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  6. Just an overarching comment... I have a lot of respect for the teacher I work with, because there is so much growth in terms of attitudes and realities outside his bubble. In the beginning, that first post, things were awful but we didn't know each other and to his credit a discussion like that didn't happen again to that extent where it ignored other possibilities. We both came a long way, together, and I want to give credit to a growth mindset where I honestly think if he read that first post he would be mortified. I don't want to turn this guy into a boogeyman when he's clearly shifted his mindset. I don't want to say that it's all me or anything, but I really think my situation opened eyes to how difficult this particular endeavor can be.
    Whew! I was feeling some pitchforks coming on, which wasn't my intent... :)

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  7. I just watched the movie version of the Giver (Jeff Bridges and Meryl Streep did an amazing job!) and was reflecting back on the book. The movie glosses over a lot of these details, making it unclear how families are formed in this society. But regardless, it does raise questions even with this glossing.

    I also wonder about people's perception on the adoption process given what is illustrated in the Giver. There is a continual assumption that it is insanely easy as people point to all the children that are in the foster system. What isn't understood is both the actual function of the foster system (the primary goal is to reunite children with their families, etc) and the fact that adoption comes with a whole host of complex issues. What the Giver illustrates to me is how I think most people view adoption and even assisted reproduction. Which is likely where your colleague was coming from.

    All that said, I am glad you've been educating him. Baby steps indeed. But at least they are there.

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  8. I just saw a stage version of the book, and it had been so many years since I read the story that I had forgotten that part until it was being performed in front of me. Everyone looked at me sideways when it was discussed.

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    1. Interesting, I didn't know there was a stage version...was it well executed? SO many aspects of that book work so well in print but are challenging to do visually. Oh, sadness to being side-eyed when there's an infertility subplot.

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  9. I'm glad that teacher has gotten better about being more inclusive and realizing that sex doesn't always equal baby! Just wondering, do wordpress users ever have problems commenting on your blog? I've heard it is a common problem between google bloggers and wordpress users but not sure how to fix it.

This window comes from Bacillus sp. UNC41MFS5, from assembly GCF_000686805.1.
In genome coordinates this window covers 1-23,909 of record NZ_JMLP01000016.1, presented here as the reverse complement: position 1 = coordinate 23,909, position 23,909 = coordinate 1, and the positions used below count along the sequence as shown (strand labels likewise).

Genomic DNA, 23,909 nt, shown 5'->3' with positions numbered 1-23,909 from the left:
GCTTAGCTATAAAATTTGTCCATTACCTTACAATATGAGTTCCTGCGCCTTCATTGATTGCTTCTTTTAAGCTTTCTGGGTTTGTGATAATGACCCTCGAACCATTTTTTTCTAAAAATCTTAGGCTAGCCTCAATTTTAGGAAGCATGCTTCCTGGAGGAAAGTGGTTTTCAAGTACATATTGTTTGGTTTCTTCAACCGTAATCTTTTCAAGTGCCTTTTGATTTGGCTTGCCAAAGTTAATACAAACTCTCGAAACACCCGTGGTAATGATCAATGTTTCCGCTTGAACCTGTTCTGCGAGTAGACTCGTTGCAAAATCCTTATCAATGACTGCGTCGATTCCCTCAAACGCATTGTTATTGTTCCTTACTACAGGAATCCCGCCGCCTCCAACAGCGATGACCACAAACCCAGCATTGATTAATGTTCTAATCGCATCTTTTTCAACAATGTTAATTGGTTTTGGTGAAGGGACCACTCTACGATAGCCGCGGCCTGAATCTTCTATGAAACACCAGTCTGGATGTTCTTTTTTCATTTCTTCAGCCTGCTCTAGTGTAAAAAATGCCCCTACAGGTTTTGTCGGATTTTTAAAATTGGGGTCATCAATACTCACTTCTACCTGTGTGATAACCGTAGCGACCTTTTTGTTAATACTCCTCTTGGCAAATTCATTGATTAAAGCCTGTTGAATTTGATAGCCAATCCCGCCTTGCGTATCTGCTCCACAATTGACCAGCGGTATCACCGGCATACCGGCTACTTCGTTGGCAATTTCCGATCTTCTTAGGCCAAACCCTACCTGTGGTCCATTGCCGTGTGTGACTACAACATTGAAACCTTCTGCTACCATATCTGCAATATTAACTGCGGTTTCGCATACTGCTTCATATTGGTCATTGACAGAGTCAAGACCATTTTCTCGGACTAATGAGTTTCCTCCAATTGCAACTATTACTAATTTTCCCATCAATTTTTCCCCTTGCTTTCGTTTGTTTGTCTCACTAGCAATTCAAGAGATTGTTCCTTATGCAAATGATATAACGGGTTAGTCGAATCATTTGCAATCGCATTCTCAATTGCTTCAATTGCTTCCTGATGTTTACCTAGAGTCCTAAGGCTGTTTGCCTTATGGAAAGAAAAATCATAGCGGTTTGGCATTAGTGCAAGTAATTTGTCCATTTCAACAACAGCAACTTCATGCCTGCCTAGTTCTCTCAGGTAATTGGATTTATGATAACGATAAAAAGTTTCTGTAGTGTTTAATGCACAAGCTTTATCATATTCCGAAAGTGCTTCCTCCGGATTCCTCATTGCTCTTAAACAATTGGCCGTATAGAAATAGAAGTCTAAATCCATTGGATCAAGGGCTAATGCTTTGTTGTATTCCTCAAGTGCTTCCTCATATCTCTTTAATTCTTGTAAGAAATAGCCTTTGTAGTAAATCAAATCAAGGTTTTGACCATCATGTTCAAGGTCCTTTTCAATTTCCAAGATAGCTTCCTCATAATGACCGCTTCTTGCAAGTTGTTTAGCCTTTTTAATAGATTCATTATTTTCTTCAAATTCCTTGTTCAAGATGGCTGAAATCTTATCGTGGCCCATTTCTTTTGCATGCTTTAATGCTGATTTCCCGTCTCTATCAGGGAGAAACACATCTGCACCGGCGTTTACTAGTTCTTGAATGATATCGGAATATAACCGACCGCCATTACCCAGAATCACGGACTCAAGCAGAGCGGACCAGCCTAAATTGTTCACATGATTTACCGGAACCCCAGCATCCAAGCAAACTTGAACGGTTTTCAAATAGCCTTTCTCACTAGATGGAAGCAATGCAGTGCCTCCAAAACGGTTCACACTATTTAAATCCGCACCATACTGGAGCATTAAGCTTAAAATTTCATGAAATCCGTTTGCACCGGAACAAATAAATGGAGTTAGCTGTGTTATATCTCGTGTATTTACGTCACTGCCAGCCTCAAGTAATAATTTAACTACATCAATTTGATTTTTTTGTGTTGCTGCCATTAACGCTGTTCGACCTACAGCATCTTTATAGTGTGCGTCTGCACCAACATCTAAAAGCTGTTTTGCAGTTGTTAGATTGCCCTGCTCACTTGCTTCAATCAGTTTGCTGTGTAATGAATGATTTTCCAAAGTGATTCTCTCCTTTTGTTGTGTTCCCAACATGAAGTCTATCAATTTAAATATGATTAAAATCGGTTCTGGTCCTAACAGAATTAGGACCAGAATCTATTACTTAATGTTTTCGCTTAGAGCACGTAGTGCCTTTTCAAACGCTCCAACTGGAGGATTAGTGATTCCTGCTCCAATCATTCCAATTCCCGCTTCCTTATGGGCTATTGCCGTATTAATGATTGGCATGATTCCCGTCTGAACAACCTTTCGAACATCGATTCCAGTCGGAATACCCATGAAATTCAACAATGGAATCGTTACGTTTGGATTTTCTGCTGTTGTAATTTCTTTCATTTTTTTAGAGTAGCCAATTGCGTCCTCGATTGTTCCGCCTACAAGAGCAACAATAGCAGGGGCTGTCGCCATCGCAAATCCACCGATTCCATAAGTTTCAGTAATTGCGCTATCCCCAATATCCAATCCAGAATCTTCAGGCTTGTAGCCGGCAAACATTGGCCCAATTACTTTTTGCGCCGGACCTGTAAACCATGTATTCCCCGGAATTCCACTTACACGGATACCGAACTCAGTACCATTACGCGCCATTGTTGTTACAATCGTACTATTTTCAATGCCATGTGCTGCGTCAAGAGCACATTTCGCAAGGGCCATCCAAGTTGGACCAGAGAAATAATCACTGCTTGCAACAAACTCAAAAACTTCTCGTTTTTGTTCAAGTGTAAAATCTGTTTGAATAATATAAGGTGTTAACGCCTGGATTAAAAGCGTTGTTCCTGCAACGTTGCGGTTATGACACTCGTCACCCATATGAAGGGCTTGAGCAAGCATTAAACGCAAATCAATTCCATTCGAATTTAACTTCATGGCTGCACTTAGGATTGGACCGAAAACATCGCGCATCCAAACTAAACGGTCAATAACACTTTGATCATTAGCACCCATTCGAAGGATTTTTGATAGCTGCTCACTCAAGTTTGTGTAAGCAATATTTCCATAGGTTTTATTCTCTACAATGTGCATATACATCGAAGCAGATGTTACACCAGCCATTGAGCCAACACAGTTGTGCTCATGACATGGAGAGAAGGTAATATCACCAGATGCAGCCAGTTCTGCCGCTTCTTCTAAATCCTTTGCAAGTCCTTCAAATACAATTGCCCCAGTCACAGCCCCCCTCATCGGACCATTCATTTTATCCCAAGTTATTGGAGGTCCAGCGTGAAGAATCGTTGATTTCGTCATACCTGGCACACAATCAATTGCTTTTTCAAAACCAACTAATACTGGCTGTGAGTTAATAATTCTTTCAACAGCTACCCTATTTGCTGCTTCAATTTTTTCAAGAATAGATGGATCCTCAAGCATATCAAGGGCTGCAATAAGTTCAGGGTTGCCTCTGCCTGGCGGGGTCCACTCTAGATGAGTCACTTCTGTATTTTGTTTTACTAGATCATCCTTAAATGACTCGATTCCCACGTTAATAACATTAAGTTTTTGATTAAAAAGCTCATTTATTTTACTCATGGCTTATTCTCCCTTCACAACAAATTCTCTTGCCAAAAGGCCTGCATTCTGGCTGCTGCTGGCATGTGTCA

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    1. Hmmm, I don't know about the wordpress piece... I do have comment moderation and I check "awaiting moderation" fairly frequently because a few people only show up there, not in my email. So strange. But yes! So glad for growth in this area. Jeezum.

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  10. After what had been a painful experience teaching The Giver with your co-teacher in the past, I am glad to hear about the evolution and shift in the conversation with the book. Thank you for following up and sharing how you were able to help your co-teacher to broaden his perspective and include this in your teaching with the students. Good for you in not remaining silent and choosing your voice to expand the conversation. A good partnership grows with each other and the students benefit.

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  11. That's awesome that you were able to speak up to your coworker and remind him that the 'default' method of becoming parents is simply not what happens for many people. Glad that the other teacher was open to being taught and using more inclusive language. I wonder how many of your students have some sort of experience with a family member's infertility or - and I hope not, but we all know the statistics - may someday experience their own. These moments sort of add up and perhaps infertility/adoption/reproductive issues won't be something so hidden eventually.

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  12. I too am very glad that your colleague has learned from you, and grown as a person and a teacher. Like the others, I cringed at the previous post, and as much as I wanted you to have contradicted him at the time, I also understood that you can only talk about it when you are ready.

    "I feel like it's a little win for the twisty life stories: for me but also for the students whose lives aren't quite as neat and tidy, who probably feel a bit alienated by the assumption that everyone's life paths are pretty homogenous." Yes. It is a win for you, AND for your students. Yay.

    Now I'm thinking of looking for that book, as I don't think I've ever read it.

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  13. This hurts my brain on so many levels. Kudos to you for standing up on behalf of those people who don't have neat and tidy lives!